7. Jennifer Lawrence wins Oscar, trips

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Moving on to number seven, we take a trip back to February’s Academy Awards, where America’s budding sweetheart Jennifer Lawrence took a trip of own. On her way up to the stage to accept her award for Best Actress in a Motion Picture for her role in Silver Linings Playbook, Lawrence stumbled up the steps – but still managed to make it look like a Chanel ad. The Girl on Fire has had a full year, starring in The Hunger Games: Catching Fire and the upcoming David O’Russell flick American Hustle, where another Oscar could be in store for Lawrence.

 

6. Deaths of James Gandolfini and Cory Monteith

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For number six, we take a somber moment to remember two great men gone too soon. In June, news broke that Sopranos front man James Gandolfini had died of a heart attack. Gandolfini had just wrapped up filming of a recently released film Enough Said alongside Julia Louis-Dreyfus, which has gained a lot of critical attention. Then in July, we learned the passing of Glee star Cory Monteith. The show postponed the start of their fifth season in order to properly pay tribute to Monteith’s legacy in an episode entitled “The Quarterback.” At the 2013 Emmy Awards held in September, Edie Falco and Jane Lynch paid tribute for their respective co-stars in a tearful in memoriam.

 

5. Sandra Bullock Brings The Heat and is Suspended in Gravity

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Number four on our countdown goes to Sandra Bullock, whose films this year brought audiences to tears of laughter and desolation. First, in her summer blockbuster, The Heat, Bullock stars as a ridged, by the books FBI agent from Manhattan, who is tasked to work with a Boston cop, played by Melissa McCarthy, to take down the nation’s most notorious drug dealer. Then in October, Bullock captivated audiences as Dr. Ryan Stone in Alfonso Cuaron’s Gravity. Bullock’s character goes through a range of emotions in the ultimate “stranger in a strange land” film. The only thing in the way of Bullock’s second Oscar is Cate Blanchette in Blue Jasmine, but my vote’s for the lonely astronaut.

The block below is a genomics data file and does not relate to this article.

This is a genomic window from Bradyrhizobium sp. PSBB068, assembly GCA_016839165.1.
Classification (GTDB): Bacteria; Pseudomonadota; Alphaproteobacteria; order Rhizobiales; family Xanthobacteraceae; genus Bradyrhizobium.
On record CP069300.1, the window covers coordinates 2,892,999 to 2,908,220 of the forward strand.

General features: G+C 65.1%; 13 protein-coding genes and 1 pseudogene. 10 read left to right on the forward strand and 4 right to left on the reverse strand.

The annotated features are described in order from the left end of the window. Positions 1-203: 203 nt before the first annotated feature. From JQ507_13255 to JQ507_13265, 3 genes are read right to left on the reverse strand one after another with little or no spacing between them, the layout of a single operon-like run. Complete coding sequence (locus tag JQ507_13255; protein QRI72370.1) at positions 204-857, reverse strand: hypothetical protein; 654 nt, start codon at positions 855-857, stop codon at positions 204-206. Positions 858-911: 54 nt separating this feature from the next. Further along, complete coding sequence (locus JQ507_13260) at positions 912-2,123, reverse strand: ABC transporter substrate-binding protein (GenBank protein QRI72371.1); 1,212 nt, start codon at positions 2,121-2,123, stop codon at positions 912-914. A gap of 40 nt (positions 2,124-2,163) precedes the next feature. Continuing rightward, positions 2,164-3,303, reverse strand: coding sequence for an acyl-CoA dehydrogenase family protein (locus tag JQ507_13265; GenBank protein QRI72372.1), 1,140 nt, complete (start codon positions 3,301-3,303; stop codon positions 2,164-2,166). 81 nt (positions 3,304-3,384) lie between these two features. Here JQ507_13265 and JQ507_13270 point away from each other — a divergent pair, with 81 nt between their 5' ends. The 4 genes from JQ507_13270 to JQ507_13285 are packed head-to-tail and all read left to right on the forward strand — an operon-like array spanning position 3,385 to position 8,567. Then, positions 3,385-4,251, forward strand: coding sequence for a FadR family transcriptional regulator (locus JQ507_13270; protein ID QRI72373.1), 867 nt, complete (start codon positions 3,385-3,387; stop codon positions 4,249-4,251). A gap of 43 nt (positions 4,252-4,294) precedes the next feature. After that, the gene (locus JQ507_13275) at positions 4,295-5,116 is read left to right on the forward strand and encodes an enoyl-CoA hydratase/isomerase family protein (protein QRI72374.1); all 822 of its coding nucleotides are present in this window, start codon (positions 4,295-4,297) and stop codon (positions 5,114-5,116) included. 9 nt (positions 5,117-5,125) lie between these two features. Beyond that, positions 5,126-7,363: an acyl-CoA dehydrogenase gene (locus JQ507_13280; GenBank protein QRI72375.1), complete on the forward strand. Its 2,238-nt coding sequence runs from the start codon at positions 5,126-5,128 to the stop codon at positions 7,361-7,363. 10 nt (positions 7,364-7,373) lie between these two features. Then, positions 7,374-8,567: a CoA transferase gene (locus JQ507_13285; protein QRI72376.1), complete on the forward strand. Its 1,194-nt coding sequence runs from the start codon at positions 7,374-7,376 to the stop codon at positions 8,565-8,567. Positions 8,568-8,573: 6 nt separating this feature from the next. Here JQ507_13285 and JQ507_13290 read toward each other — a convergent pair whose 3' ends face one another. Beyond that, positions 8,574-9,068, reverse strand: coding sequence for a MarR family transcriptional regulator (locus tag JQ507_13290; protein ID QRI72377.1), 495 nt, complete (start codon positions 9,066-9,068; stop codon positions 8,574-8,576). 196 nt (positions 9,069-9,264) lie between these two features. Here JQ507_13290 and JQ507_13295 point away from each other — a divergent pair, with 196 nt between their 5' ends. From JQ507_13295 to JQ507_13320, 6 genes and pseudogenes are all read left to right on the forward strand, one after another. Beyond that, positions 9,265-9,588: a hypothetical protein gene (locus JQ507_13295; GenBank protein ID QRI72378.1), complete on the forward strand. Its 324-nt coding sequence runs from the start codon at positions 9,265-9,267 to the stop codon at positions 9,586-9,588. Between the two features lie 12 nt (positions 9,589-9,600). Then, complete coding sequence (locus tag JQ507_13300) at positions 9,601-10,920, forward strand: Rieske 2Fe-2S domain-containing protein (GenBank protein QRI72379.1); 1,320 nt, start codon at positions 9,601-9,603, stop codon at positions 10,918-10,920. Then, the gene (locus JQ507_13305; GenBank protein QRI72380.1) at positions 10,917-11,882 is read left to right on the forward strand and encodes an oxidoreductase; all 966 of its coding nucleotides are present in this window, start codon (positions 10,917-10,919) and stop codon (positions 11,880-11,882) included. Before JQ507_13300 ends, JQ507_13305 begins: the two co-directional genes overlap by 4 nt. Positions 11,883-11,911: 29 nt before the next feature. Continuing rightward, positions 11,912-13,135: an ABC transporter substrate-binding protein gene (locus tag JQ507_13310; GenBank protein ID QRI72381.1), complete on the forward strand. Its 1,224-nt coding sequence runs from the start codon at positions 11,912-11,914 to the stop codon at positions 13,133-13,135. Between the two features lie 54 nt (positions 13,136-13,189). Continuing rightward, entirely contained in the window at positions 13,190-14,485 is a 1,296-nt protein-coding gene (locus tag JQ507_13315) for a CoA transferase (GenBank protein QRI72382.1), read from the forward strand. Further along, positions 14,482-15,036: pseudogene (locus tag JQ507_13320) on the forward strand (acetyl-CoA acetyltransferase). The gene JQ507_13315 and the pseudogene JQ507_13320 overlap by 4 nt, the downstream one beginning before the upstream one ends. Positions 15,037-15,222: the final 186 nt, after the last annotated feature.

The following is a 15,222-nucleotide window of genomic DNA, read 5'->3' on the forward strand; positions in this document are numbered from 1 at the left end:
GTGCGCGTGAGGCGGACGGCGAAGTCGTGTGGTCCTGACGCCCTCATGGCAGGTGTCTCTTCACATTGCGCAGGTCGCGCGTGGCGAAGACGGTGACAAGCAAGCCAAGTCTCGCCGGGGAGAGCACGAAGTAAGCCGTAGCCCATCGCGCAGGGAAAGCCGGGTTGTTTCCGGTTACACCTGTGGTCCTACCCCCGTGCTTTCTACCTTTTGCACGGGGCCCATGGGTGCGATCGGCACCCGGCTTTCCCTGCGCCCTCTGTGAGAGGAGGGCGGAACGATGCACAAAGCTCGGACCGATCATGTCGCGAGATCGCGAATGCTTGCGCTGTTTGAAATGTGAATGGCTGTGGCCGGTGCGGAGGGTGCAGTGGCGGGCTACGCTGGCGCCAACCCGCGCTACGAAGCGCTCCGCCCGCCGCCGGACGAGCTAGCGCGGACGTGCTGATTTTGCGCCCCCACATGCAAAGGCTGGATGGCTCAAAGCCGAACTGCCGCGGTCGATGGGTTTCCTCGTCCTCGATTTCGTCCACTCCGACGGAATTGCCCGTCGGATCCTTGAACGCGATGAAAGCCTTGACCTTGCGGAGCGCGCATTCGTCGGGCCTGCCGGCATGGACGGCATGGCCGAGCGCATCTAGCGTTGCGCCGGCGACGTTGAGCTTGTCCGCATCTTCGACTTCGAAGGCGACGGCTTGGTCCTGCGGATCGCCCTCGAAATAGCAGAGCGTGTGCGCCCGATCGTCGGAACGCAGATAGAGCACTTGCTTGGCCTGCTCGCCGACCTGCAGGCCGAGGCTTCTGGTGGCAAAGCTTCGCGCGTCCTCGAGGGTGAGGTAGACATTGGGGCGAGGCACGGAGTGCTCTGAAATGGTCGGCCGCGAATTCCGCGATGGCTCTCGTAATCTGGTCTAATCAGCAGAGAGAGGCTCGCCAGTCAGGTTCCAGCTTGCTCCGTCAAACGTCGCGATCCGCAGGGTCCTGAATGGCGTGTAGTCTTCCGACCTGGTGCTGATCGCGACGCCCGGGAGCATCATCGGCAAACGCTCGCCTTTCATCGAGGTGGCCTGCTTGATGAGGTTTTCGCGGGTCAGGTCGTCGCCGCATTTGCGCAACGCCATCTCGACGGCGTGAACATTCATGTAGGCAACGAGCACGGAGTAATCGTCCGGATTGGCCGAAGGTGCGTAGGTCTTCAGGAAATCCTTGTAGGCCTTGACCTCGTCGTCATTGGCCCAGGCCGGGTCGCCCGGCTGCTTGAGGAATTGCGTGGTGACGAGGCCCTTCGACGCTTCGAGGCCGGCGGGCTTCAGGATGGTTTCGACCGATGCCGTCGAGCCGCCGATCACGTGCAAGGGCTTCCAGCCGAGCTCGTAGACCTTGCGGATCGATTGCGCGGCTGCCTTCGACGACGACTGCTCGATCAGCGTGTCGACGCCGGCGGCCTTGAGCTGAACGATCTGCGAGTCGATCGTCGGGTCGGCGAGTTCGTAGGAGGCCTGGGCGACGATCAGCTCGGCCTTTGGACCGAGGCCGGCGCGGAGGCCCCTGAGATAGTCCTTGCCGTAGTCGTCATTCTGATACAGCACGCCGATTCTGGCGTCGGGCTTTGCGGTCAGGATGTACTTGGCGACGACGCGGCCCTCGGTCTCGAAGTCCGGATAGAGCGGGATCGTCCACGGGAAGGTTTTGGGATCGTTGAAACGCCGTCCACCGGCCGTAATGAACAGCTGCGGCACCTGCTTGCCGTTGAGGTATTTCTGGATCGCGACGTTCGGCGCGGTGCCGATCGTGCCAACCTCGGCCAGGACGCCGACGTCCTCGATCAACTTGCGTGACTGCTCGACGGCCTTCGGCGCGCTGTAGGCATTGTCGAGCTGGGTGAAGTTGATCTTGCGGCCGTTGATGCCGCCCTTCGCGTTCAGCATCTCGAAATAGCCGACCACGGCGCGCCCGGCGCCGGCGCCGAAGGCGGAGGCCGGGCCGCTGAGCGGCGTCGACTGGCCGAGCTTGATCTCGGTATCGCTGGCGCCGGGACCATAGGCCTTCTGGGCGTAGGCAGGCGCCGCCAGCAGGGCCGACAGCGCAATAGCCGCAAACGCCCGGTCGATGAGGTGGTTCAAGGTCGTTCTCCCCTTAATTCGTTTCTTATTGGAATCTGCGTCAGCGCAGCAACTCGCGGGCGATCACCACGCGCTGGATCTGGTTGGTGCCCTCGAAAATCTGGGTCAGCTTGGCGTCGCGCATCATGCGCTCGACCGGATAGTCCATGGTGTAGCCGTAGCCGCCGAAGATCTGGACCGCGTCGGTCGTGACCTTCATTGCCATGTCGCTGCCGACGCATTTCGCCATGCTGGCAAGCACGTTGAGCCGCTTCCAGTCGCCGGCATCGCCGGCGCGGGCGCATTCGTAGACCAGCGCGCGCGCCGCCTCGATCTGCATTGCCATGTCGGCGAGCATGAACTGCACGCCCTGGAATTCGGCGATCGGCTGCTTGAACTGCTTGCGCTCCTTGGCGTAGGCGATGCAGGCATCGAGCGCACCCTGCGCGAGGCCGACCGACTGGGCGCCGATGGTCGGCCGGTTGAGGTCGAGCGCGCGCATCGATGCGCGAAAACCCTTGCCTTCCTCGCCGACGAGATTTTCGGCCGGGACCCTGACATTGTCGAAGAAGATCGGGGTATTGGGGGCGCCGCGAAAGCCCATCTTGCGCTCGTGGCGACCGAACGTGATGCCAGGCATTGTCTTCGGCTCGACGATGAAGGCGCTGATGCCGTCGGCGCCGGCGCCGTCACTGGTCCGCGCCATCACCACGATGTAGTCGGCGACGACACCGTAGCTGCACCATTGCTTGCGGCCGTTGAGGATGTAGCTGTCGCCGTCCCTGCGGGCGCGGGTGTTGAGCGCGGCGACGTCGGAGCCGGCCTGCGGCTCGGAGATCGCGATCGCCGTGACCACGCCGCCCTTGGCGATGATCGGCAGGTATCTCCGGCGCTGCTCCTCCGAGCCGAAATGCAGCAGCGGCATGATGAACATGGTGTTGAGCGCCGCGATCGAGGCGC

4. “Rains of Castamere”

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Have you heard someone say “Spoiler Alert!” at all during the past year? If so, chances are pretty good that that someone was about to talk about Game of Throne’s “Rains of Castamere” – which comes in at number three on our countdown. In one of the bloodiest hours in the history of television, the HBO fantasy drama unexpectedly killed off a slew of protagonists, as jaws dropped around the globe. Like clockwork, fans took to the Internet to vent their concerns, leading to dozens of viral “reaction” videos to the episode’s infamous moment, now known as “The Red Wedding.” Basically, if you haven’t started watching television’s most expensive drama, you should probably make that your New Year’s Resolution.

 

3. Miley Twerks at the VMAs

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She’s still just being Miley. At number two on our countdown comes Disney star turned provocative twerk-er. In August, Miley Cyrus performed a rendition of “We Can’t Stop” and “Blurred Lines” with Robin Thicke, and proceeded to do the “Twerk Seen Round the World.” Was it a publicity stunt? Probably. Did it work? Definitely. Before the year was up, Miley had hosted SNL, performed a head-scratching rendition of “Wrecking Balls” at the AMA’s, and released a relatively successful album, Bangerz, all while sporting her now iconic short hair-do. Say what you will, but she’s just being Miley.